Mark Zunac is associate professor in the Department of Languages and Literatures at the University of Wisconsin-Whitewater.  Editor of Literature and the Conservative Ideal, he researches revolution, writing, and the rise of intellectual conservatism in Britain following the French Revolution. He received his Ph.D. from Marquette University in 2008.

 

AM:  James Seaton is a good friend.  He and I began corresponding roughly a decade ago, and we first met in person about six years ago at the Russell Kirk Center for Cultural Renewal in Mecosta, Michigan.  His edition of Santayana had just come out with Yale University Press, and he was there to give a lecture on it.  Seaton opens his essay for your volume with the following sentence:  “Neither Henry James nor George Santayana were active participants in the politics of their time.”  Don’t you think there’s something inherently conservative in this very distance from one’s own cultural and political moment?  I’m thinking of Kirk’s admonition that conservatism is about the rejection of ideology. 

MZ:  It was actually James Seaton who, some time ago, in an innocuous but characteristically trenchant review of the Norton Anthology of Theory and Criticism published in The Weekly Standard, provided for me the framework for thinking deeply about literature’s authenticity and its exploitation by postmodern criticism. I very regrettably lacked a lot of exposure to more traditional approaches to literature and, while I instinctively eschewed the most obscure theoretics, I remained unaware that the critic could do more than scamper around the edges of territory claimed by Jürgen Habermas and Paul de Man. To Kirk’s point, I think I had always rejected the ideology – I just wasn’t fully aware that there might be a viable alternative to it.

I do think there is something to be said for one’s distance from the cultural and political moment. The conservative disposition doesn’t really lend itself well to the act of politics, and this is perhaps why conservatives have been consistently rolled in nearly every public debate over culture for the last half-century. Being always on the defensive and lacking the language to explain the intuitive – Lee Harris calls this the “visceral code” – puts the conservative at a rhetorical, if not moral, disadvantage. For me, the everyday analogy to Seaton’s statement is the conservative tendency to focus on the admittedly prosaic underpinnings of civic life – largely the familial and the associational. As we are witnessing with the ever-increasing presence of the state in the daily lives of individuals, the absence of participation in politics by those whose disposition might be called “conservative” is conspicuous.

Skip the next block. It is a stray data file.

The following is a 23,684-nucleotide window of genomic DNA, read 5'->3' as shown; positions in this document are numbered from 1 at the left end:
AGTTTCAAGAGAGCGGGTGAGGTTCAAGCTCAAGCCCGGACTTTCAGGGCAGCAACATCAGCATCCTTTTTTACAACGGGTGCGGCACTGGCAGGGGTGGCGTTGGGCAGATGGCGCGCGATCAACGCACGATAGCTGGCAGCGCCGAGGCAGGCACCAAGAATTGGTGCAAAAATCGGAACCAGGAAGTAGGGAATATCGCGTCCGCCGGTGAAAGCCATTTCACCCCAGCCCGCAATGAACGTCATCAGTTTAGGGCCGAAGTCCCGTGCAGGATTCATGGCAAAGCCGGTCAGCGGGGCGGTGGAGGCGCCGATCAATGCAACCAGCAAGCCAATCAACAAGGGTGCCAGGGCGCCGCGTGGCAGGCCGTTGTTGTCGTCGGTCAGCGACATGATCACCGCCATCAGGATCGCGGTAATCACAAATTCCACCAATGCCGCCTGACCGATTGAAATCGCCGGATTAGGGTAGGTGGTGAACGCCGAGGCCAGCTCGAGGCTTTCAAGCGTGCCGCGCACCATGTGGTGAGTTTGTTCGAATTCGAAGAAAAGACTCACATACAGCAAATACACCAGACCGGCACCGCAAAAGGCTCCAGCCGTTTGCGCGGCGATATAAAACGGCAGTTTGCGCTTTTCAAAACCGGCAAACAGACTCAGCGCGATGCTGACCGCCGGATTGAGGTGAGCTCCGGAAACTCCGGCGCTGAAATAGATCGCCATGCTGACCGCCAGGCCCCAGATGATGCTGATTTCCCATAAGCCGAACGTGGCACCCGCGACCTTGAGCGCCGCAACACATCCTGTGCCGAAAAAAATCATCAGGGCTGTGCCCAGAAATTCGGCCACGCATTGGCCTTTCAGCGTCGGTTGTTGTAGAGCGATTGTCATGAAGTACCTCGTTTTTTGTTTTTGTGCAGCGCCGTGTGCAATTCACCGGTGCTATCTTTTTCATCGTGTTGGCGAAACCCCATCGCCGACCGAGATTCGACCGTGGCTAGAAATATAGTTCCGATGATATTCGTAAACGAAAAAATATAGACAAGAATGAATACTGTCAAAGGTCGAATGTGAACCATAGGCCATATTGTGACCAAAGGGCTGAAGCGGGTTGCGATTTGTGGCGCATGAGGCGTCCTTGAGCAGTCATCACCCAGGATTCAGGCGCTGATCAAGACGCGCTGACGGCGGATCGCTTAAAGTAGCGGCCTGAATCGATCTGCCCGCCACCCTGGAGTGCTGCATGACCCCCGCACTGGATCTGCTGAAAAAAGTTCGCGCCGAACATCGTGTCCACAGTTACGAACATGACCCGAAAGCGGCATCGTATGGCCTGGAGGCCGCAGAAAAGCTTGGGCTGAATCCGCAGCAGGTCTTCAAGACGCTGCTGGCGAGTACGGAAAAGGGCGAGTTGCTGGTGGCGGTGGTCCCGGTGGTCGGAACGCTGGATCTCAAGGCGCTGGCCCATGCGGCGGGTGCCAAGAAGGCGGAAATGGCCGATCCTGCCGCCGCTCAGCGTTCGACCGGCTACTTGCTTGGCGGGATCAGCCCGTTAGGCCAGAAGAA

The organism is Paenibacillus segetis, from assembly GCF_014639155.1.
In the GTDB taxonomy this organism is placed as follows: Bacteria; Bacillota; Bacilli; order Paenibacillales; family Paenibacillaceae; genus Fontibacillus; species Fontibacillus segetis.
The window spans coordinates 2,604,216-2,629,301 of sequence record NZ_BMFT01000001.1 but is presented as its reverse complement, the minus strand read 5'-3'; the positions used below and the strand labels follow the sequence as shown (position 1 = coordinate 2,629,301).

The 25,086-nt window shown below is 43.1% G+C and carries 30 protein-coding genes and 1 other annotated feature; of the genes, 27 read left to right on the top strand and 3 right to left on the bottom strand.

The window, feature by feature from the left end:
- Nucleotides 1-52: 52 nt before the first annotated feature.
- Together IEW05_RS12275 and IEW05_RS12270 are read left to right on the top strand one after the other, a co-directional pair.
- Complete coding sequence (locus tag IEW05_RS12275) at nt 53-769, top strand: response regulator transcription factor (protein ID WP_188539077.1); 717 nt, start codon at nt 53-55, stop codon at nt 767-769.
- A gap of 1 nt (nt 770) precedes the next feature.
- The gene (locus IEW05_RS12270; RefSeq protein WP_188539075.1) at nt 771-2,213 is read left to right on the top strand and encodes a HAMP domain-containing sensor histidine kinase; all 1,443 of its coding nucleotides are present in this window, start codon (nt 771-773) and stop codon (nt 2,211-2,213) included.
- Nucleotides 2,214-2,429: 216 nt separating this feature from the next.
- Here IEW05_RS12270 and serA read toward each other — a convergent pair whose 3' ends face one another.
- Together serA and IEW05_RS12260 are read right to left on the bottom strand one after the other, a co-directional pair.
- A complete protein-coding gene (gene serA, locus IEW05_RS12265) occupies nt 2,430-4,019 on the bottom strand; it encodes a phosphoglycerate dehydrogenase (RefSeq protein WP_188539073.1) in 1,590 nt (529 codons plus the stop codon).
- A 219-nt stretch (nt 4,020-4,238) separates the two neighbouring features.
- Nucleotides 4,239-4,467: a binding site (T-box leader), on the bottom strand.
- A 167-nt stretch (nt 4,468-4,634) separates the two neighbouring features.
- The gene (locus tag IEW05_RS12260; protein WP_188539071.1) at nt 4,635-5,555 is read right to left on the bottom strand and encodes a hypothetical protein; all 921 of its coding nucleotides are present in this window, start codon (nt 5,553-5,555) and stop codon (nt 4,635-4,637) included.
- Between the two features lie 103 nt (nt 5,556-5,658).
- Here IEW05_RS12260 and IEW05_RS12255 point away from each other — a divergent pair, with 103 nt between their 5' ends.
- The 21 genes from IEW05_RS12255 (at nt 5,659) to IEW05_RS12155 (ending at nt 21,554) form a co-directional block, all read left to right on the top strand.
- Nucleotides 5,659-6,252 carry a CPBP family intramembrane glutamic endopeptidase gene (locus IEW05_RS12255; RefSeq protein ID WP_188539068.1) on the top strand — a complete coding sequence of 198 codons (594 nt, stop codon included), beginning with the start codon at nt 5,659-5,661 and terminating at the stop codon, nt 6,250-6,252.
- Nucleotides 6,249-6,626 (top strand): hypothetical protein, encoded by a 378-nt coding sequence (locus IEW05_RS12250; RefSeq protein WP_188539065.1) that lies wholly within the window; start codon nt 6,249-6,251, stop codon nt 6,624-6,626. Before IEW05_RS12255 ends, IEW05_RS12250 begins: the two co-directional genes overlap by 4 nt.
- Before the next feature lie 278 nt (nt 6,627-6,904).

AM:  I remember where I was when I read Seaton’s review that you mention. In his book Cultural Conservatism, Political Liberalism, in the context of remarks about E. D. Hirsch, he says that “’[c]ultural literacy’ would be particularly valuable for those now termed the ‘culturally disadvantaged’ in achieving individual economic mobility,” and he adds that the “spread of cultural literacy would also promote political democracy, since discussion can only take place on the basis of at least some shared assumptions and common vocabulary.”  Do you agree with this?